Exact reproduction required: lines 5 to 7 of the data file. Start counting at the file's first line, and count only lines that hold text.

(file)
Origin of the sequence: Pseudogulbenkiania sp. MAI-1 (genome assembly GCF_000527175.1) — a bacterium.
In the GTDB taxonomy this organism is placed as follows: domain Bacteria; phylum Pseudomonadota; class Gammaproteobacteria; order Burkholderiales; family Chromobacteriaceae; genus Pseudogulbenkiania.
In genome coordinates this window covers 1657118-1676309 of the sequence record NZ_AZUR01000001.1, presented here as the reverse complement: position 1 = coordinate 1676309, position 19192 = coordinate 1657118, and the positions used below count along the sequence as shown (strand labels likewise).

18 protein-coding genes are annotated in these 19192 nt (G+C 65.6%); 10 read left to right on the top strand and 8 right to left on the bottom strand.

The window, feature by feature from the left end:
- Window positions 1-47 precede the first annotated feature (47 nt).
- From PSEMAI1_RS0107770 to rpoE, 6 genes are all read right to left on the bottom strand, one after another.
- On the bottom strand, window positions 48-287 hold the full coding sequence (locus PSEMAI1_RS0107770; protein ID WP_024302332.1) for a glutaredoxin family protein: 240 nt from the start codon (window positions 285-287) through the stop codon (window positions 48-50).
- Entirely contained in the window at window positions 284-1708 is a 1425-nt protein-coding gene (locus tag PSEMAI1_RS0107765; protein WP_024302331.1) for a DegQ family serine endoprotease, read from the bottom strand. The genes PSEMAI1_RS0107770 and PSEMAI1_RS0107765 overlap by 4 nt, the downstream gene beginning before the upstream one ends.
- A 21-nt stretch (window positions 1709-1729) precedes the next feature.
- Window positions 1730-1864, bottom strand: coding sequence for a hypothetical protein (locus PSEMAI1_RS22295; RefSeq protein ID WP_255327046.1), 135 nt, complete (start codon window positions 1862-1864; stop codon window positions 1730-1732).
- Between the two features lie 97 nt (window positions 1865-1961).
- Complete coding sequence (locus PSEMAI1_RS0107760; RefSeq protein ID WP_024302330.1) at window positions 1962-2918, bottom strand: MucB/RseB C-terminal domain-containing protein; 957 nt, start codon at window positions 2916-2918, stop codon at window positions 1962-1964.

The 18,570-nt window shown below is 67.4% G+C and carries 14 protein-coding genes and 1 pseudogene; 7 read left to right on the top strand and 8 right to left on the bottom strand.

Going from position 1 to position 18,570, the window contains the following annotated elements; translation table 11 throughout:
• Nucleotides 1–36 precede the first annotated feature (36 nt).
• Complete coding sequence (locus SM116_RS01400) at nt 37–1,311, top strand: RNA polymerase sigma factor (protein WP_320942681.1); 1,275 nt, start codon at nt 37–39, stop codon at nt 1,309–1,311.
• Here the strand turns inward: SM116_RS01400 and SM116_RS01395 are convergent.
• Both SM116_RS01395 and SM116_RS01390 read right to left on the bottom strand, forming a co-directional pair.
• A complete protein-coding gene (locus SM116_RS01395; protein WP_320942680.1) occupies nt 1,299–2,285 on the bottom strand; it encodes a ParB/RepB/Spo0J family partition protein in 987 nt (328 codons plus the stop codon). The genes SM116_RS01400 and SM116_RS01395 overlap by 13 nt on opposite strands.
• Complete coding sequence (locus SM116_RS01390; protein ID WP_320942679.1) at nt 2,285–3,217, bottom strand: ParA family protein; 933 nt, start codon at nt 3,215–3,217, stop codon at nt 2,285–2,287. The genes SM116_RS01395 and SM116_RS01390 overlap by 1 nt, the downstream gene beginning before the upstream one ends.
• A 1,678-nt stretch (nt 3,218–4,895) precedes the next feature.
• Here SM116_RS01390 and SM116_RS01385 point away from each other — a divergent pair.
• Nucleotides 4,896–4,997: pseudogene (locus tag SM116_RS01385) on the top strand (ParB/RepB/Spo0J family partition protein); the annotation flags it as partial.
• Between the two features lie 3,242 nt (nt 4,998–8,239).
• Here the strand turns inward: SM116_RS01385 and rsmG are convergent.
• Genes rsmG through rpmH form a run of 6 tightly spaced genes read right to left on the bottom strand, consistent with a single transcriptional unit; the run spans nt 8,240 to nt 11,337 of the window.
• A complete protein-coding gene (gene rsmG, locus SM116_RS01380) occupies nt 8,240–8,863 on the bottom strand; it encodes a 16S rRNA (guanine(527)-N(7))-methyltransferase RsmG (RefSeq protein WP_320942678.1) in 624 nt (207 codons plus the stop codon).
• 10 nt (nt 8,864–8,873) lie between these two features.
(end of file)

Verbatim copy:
The window, feature by feature from the left end:
- Window positions 1-47 precede the first annotated feature (47 nt).
- From PSEMAI1_RS0107770 to rpoE, 6 genes are all read right to left on the bottom strand, one after another.